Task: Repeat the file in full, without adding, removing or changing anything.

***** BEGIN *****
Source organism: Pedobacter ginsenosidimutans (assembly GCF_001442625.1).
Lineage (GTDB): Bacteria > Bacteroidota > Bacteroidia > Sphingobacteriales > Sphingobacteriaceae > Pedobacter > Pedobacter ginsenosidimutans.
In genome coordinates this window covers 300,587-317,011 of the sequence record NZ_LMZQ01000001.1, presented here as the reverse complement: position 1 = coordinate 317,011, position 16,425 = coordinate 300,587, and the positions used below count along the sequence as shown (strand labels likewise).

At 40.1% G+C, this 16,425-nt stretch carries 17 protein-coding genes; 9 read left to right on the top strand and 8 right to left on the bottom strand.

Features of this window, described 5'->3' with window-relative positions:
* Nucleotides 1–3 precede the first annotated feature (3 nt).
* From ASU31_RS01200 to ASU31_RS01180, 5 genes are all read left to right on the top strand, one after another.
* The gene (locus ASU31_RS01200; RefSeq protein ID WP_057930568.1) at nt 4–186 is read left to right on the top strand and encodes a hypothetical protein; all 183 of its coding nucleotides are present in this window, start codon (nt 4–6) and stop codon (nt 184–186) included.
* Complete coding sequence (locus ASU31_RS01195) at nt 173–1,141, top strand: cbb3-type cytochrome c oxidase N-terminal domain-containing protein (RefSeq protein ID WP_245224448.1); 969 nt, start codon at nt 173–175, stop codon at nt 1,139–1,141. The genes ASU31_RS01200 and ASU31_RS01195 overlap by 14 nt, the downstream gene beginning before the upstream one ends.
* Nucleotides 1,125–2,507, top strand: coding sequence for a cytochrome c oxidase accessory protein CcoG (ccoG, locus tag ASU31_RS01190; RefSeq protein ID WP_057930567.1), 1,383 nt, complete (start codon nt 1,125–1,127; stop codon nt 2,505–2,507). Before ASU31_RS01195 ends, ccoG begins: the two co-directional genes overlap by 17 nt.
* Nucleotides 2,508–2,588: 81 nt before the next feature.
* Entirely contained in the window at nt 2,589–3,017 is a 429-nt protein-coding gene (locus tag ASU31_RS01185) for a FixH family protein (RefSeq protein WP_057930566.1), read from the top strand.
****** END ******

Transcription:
Source organism: Pedobacter ginsenosidimutans (assembly GCF_001442625.1).
Lineage (GTDB): Bacteria > Bacteroidota > Bacteroidia > Sphingobacteriales > Sphingobacteriaceae > Pedobacter > Pedobacter ginsenosidimutans.
In genome coordinates this window covers 300,587-317,011 of the sequence record NZ_LMZQ01000001.1, presented here as the reverse complement: position 1 = coordinate 317,011, position 16,425 = coordinate 300,587, and the positions used below count along the sequence as shown (strand labels likewise).

At 40.1% G+C, this 16,425-nt stretch carries 17 protein-coding genes; 9 read left to right on the top strand and 8 right to left on the bottom strand.

Features of this window, described 5'->3' with window-relative positions:
* Nucleotides 1–3 precede the first annotated feature (3 nt).
* From ASU31_RS01200 to ASU31_RS01180, 5 genes are all read left to right on the top strand, one after another.
* The gene (locus ASU31_RS01200; RefSeq protein ID WP_057930568.1) at nt 4–186 is read left to right on the top strand and encodes a hypothetical protein; all 183 of its coding nucleotides are present in this window, start codon (nt 4–6) and stop codon (nt 184–186) included.
* Complete coding sequence (locus ASU31_RS01195) at nt 173–1,141, top strand: cbb3-type cytochrome c oxidase N-terminal domain-containing protein (RefSeq protein ID WP_245224448.1); 969 nt, start codon at nt 173–175, stop codon at nt 1,139–1,141. The genes ASU31_RS01200 and ASU31_RS01195 overlap by 14 nt, the downstream gene beginning before the upstream one ends.
* Nucleotides 1,125–2,507, top strand: coding sequence for a cytochrome c oxidase accessory protein CcoG (ccoG, locus tag ASU31_RS01190; RefSeq protein ID WP_057930567.1), 1,383 nt, complete (start codon nt 1,125–1,127; stop codon nt 2,505–2,507). Before ASU31_RS01195 ends, ccoG begins: the two co-directional genes overlap by 17 nt.
* Nucleotides 2,508–2,588: 81 nt before the next feature.
* Entirely contained in the window at nt 2,589–3,017 is a 429-nt protein-coding gene (locus tag ASU31_RS01185) for a FixH family protein (RefSeq protein WP_057930566.1), read from the top strand.